It’s dangerous to let rivals shape opinion, Mr. President

It’s dangerous to let rivals shape opinion, Mr. President

I believe that as a person, President Peter Mutharika is a good man. I also believe he has chalked some notable achievements during his four years in office.

For example, I am convinced he has earned bragging rights for stabilising the economy in the wake of Cashgate and on the back of the plunder’s resultant withdrawal of budgetary support in 2013.

That direct budget support freeze had sharply cut donors’ contributions to the Consolidated Fund or Account Number One from 10.2 percent of gross domestic product (GDP) to 2.8 percent, according to the African Development Bank, representing a 27 percent drop within a five-year period.

That—coupled with natural calamities such as floods, droughts and pests that devoured crops—made macroeconomic stabilisation a tall order given how significant agricultural output is to Malawi’s economy.

Yet, inflation is at one of its lowest points in years; interest rates are the lowest in decades, the exchange rate has never been more resilient in a floating regime.

Granted, GDP growth—at less than four percent over the past five years—remains too tepid to change people’s living standards.

There is also something to be said about the community college programme that in my view is Mutharika’s signature achievement that could secure him a lasting legacy.

His obsession with infrastructure development (although certainly not construction of stadiums for private football teams) is changing the face of the country in the transport sector, health and education, among other areas.

So, yes, if you ask me, Mutharika has something to show for the five years he has presided over this country as its chief executive officer. But the man’s good deeds are overshadowed by his lack of aggression towards fighting corruption, inaction and/or delayed reaction to fluid situations.

On corruption, the fact that the President’s name has come up in some serious corruption and fraud related allegations has not helped to burnish his troubled graft-coddling image.

Going into the 2019 Tripartite Elections, this image is Mutharika’s single biggest weakness that has provided folders and folders of campaign narratives against him. Then there is this persona of a violence hugging leader within his Democratic Progressive Party (DPP) that is further soiling his already troubled image.

The President has watched with bemusement as his party’s Regional Governor for the South Charles Mchacha has verbally abused women and men alike with vitriol so abhorrent and polarising that Mchacha has become a pariah across the country. In some cases, Mchacha himself has publicly encouraged violence.

But instead of reprimanding him, the President has rewarded Mchacha with a Cabinet appointment as Deputy Minister for Homeland Security. How can a man who perpetrates violence be entrusted with protecting lives and property? Can such a man really invest any thought in civil liberties?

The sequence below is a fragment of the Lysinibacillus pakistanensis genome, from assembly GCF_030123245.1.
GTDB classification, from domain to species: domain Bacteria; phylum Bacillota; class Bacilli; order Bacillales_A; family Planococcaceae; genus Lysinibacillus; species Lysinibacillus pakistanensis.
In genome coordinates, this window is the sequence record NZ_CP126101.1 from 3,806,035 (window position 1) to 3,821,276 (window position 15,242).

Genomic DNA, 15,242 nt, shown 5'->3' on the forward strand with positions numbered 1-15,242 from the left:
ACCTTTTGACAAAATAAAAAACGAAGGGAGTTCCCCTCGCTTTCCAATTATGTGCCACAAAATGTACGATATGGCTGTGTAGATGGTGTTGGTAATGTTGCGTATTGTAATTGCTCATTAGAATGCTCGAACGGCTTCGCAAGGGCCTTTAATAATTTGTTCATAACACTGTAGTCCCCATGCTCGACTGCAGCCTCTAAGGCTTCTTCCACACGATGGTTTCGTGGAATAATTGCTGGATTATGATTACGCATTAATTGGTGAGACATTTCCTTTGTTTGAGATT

Is it coincidence that political violence has not just become more prevalent, but also more daring since his appointment?

I mean, here is a role model of violence as the second in command of the country’s domestic security apparatus they have probably been palling around with for years. What can the police do to them? And so folks go about brazenly attacking others in broad day light. They feel embodied.

After all, the Mchacha-led DPP cadets just out-shouted and drowned out the most powerful man in the land—President Mutharika—at Parliament Building in Lilongwe during the delivery of his most important speech of the year: State of the Nation Address.

If they could do that to the Head of State without consequences or paying a price, who is some woman?

I worry that inaction is President Mutharika’s worst enemy. And when he finally acts—which is rare, at least publicly—he is so far behind every other opinion leader that he has to pant his way to the finish line where he finds his competitors such as Malawi Congress Party leader Lazarus Chakwera, UTM’s Saulos Chilima and the President’s critics sitting comfortably on a couch with remote controllers in the hands—controlling the narrative—and even looking presidential, while Mutharika looks weak.

By the time Mutharika sits down for a rest, his rivals have moved on to another topic—most probably that also hits at the President’s administration, leaving him in a defensive crouch while they plot the next political missile. And so the cycle goes on, round and round.

It was the case during the so called blood sucking saga; the script was the same on the crisis involving people living with albinism and the same has happened during the latest spate of political violence. The President’s statement came days after his rivals had set the tone.

For a President leading the country, it is dangerous to be led when it comes to shaping opinion of the day.

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